Right now the limit on personal liability from the spill is something ridiculously low like 75 million dollars.  Right away a proposal was drawn up to increase the limit to 10 billion dollars.  Luckily, cooler heads prevailed and the bill was defeated.  They wanted to punish BP for the Deepwater Horizon spill but I imagine they finally realized they were not sure how this would affect the other 3800 wells in the gulf.  That’s right.  Last I check there are over 3800 wells in the gulf.  North America is thirsty for oil and we need to get it from somewhere right? Right now approximately 0.02% of the wells in the gulf are spilling oil. I guess everyone is fine driving their SUVs around with the oil being pumped out of the other 99.98% of the wells.  We have to remember that anything that the government does is going to affect all those rigs, and all the people that work on them or support them and everyone that buys what they produce.

One nice thing in the Obama address was that he hinted that he might use this to try and get people back on the green energy bandwagon. It was going pretty good there for awhile , then there was the whole recession thing.  I really hope this is a wakeup call to everyone to rethink how we get the energy we use.  I am not entirely sure people are making the connection between the oil spewing from that pipe into the ocean and the cars they drive to work every day. This would be the perfect time to try to get them to listen.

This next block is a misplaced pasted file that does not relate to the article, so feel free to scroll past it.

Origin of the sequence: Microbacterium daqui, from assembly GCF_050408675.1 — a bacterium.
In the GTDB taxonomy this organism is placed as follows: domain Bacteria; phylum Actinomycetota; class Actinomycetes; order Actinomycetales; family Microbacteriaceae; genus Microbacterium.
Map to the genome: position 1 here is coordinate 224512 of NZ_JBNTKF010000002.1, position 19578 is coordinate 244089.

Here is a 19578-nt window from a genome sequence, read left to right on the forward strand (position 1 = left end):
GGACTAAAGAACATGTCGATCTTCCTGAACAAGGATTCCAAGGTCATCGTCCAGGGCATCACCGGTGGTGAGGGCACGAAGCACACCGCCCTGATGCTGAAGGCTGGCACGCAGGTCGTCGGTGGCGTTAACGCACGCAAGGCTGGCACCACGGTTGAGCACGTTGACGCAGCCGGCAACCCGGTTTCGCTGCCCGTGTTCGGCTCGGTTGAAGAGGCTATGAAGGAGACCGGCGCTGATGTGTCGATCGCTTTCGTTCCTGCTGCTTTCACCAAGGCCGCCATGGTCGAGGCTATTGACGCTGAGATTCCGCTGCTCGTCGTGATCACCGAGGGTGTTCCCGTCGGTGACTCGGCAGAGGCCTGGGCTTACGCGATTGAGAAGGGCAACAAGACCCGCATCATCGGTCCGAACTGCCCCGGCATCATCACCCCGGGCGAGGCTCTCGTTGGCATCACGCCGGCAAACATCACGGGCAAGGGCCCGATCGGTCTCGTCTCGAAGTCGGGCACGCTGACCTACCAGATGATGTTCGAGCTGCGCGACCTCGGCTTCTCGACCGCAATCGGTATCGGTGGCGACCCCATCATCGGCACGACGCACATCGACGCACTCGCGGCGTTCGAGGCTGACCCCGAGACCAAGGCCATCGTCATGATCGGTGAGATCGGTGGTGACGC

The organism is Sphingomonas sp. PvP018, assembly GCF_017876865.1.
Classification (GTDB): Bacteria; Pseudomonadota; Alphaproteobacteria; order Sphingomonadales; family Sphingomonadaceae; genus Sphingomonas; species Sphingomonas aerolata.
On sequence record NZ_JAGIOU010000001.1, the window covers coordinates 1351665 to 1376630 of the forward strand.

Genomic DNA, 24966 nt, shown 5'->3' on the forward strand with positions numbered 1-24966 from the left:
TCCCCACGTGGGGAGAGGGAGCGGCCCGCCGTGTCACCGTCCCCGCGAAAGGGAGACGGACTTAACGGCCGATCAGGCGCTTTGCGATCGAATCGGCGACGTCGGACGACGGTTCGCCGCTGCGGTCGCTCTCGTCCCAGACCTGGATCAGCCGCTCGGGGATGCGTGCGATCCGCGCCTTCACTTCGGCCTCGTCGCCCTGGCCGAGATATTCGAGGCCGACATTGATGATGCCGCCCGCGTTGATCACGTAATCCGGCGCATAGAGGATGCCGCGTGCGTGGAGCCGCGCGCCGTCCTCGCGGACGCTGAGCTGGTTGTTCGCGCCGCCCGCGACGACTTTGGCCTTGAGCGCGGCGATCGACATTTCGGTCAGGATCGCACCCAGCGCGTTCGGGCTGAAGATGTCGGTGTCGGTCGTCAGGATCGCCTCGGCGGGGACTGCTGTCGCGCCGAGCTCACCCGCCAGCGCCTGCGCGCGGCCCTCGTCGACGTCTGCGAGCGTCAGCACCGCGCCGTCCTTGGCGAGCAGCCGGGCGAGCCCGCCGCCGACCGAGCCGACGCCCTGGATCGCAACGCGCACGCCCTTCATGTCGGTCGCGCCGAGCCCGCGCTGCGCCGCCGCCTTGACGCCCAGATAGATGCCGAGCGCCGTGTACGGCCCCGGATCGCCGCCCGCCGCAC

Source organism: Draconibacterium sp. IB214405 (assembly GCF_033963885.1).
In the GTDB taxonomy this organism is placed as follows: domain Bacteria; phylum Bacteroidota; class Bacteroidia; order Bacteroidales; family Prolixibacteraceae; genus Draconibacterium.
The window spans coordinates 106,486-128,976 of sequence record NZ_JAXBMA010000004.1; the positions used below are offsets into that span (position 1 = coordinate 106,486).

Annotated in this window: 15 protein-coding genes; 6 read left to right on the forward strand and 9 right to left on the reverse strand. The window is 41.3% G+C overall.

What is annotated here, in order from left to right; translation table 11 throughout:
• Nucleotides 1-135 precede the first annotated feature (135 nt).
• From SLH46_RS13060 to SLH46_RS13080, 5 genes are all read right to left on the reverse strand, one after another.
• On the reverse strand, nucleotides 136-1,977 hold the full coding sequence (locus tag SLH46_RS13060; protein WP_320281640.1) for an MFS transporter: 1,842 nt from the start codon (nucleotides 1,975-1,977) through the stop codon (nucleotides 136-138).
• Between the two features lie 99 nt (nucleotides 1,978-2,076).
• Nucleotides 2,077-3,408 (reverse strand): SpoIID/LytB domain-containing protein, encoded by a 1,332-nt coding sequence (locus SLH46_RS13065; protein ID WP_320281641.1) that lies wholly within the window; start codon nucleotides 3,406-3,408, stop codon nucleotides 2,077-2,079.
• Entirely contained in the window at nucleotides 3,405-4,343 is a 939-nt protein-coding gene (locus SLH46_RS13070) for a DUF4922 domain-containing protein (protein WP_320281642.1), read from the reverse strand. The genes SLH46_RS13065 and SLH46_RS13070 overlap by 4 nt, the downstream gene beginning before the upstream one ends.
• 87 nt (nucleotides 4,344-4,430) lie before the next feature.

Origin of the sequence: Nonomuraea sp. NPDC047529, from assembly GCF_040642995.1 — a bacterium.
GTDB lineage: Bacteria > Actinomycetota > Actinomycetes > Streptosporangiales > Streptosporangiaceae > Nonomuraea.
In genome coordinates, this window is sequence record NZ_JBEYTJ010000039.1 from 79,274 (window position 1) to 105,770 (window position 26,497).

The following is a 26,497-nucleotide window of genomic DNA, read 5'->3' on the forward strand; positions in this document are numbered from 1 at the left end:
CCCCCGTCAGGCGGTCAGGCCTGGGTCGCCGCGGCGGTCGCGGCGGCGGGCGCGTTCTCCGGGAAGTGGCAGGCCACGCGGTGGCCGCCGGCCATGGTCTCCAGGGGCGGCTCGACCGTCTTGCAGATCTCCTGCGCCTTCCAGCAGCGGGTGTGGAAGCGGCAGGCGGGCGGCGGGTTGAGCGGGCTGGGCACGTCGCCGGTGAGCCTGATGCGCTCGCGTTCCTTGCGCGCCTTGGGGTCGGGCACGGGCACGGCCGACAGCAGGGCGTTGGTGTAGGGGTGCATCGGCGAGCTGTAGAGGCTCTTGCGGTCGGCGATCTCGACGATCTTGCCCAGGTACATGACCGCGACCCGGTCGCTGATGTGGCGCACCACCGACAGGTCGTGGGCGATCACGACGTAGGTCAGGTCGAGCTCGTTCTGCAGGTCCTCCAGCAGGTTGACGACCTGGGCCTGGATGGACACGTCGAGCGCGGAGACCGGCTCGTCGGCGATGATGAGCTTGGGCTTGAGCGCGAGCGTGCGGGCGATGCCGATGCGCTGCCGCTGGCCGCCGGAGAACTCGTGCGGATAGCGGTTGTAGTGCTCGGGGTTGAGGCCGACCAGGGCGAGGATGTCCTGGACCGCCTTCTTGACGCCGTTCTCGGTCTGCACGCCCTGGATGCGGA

It will be interesting to see how cooperative BP is after the well is capped.  I am guessing that their PR department is basically saying to give in to any reasonable demands until the pipe is capped.  Then they can step back and as people start to forget about this and they can start to push back on the government a bit.  Oh, that PR department is probably also telling their CEO to shut the hell up.  Once the pipe is capped people will start to forget about this a little.  New seasons of American Idol and Survivor will start and everything can get back to normal. The front page of CNN will eventually scale back its coverage to a single link, something like “Gulf Update” or something along those lines. BP will still pay for the cleanup of course, but they can afford it. From what I understand they had about 40 billion US in extra cash each year so even if they dedicated 20 billion a year for the next few years they are still good to go. 

Oh, do you want a long term stock tip from me as a totally unqualified stock advisor?  Buy BP stock soon and hold onto it.  They are not going anywhere. The stock is sitting at $29.68 right now. It will likely go down a bit more until the pipe is actually capped, I expect it to rise soon after that and in the long run it should return to a value somewhere over $50.